MPEG2 as DVD-compliant Files

Discuss about generic usage of MediaCoder.

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MPEG2 as DVD-compliant Files

Post by meRobs » Sat Jan 09, 2010 10:15 pm

[updated 28 Nov 2010]

I have created many DVDs, but my experience is mainly limited to what is possible with a 'professional' package involving Adobe Premiere for video editing and then Adobe Encore, for what is called 'Authoring' and burning to disc. I use MediaCoder to create files that suit Premiere (see: the guide on Premiere: viewtopic.php?f=17&t=9488&p=28837#p28837), and I source material from DVDs, VHS tape, TV or downloads from the web. I rarely create DVD-compliant files directly. I have also done some experimentation with other Video Editors (viewtopic.php?f=17&t=8741&start=0) and Authoring Apps (viewtopic.php?f=17&t=8454&start=0).

However, because of the frequent requests on this Forum for information on creating DVD-compliant files, with the aim of burning them to DVD, I offer this somewhat simplified discussion on what is needed and how to do it.

To begin with: the audio/video files for a DVD should comply with certain specifications. They are detailed in a Post on this Forum by 'mixer', see: viewtopic.php?f=17&t=8151. Also, modern players will accommodate even more options and formats (some departures from the Specs).

But this is not all. The files on a DVD should have a defined structure, which is one of the tasks best left to an authoring program, as discussed below.

1. Basic DVD Requirements
The creation of DVD-compliant files, if done properly, may avoid the need to re-encode in the authoring program. So, I list here the basic parameters and their optimum or usual values. If you have good reasons for lowering the resolution or of using a different audio format, then, by all means change them. However, the following will work for a standard-definition DVD and do a good job.

I give the values for PAL and those for NTSC in brackets, if different:
Video resolution ('Resize') = 720x576 pixels (720x480)
Video frame rate = 25 fps (29.97)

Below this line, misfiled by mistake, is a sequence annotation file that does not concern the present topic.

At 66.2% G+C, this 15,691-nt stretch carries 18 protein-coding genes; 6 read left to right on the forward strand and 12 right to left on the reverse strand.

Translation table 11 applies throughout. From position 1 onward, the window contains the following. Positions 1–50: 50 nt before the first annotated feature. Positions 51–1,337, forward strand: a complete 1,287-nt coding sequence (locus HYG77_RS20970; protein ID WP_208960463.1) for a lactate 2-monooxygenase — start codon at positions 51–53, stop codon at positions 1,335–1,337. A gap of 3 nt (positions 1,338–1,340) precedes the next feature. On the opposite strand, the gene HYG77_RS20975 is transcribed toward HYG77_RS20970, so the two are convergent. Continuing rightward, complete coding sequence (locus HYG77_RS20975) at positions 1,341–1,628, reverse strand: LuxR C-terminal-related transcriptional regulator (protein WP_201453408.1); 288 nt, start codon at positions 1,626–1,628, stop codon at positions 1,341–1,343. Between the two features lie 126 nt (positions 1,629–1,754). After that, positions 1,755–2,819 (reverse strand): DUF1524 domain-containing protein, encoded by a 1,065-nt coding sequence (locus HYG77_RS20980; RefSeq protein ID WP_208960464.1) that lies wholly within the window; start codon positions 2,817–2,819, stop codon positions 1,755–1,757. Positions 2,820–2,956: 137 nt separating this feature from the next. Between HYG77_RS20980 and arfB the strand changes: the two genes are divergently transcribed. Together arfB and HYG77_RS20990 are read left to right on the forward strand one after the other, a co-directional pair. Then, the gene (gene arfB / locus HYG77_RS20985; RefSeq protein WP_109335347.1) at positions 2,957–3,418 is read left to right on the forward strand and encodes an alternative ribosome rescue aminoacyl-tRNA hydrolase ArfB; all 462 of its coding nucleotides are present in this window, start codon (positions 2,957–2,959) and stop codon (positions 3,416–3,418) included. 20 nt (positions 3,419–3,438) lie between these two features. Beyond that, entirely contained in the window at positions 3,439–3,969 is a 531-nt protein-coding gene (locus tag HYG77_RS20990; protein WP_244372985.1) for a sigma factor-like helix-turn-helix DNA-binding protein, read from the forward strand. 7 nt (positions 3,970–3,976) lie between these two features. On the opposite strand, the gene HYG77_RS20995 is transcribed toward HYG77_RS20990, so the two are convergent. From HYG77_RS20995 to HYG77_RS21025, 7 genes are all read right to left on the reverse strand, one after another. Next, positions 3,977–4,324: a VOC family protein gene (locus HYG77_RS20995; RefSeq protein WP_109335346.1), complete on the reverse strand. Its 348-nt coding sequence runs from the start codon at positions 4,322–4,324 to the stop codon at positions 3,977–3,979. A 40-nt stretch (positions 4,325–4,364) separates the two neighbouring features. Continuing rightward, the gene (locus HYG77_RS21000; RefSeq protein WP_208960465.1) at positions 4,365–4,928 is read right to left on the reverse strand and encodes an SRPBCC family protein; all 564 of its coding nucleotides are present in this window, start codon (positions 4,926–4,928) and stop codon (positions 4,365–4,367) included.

Audio format = AC3
Audio Sample rate = 48,000 Hz
GOP length = 12 (15), but see: "Set a DVD-compliant GOP size", below.
With the Container set for MPEG-PS (see below).

A suitable Bitrate is required for both the Video and the Audio. For the former, I suggest a value of at least 3000 kbps for good quality (but see Note 1, below). A value of 3000 kbps results in a capacity of ~3 hours for a standard, single-layer DVD. If the source is a low quality file, such as an FLV, a video bitrate of 1000 kbps will usually do. It's up to you to experiment with a few short files and make your own judgement of quality.

For audio, a value around 128 kbps will usually do for AC3, though a smaller value is possible (multiple of 8 and your choice). Note that the DVD specs also allow PCM audio, but since this would be at 1410 kbps, it would reduce the space available for the video.

The relationship between Video and Audio bitrates and the DVD capacity in minutes is discussed in viewtopic.php?f=17&t=8740&start=0.

2. MediaCoder Settings
The MPEG-PS format is available in MediaCoder via the MPEG2 Codec ('Format') set on the Video tab and the Container should be 'MPEG2', not MPEG2-TS. Thus, I suggest:

Video tab: Format = MPEG2 at 1000 to 5000 kbps; Source = MEncoder; Encoder = FFmpeg.
Audio tab: Encoder = FFmpeg; Format = AC3; Resample = 48 kHz; Audio ID = the desired stream (select from Properties panel).
Container = MPEG2 and Multiplexer = Disabled
Picture tab: Resize = 720x576 (720x480)' frame rate = 25 fps (29.97)
Sound tab: Channels = Stereo or 5.1 channels, as required.
GOP length: see "Set a DVD-compliant GOP size", below.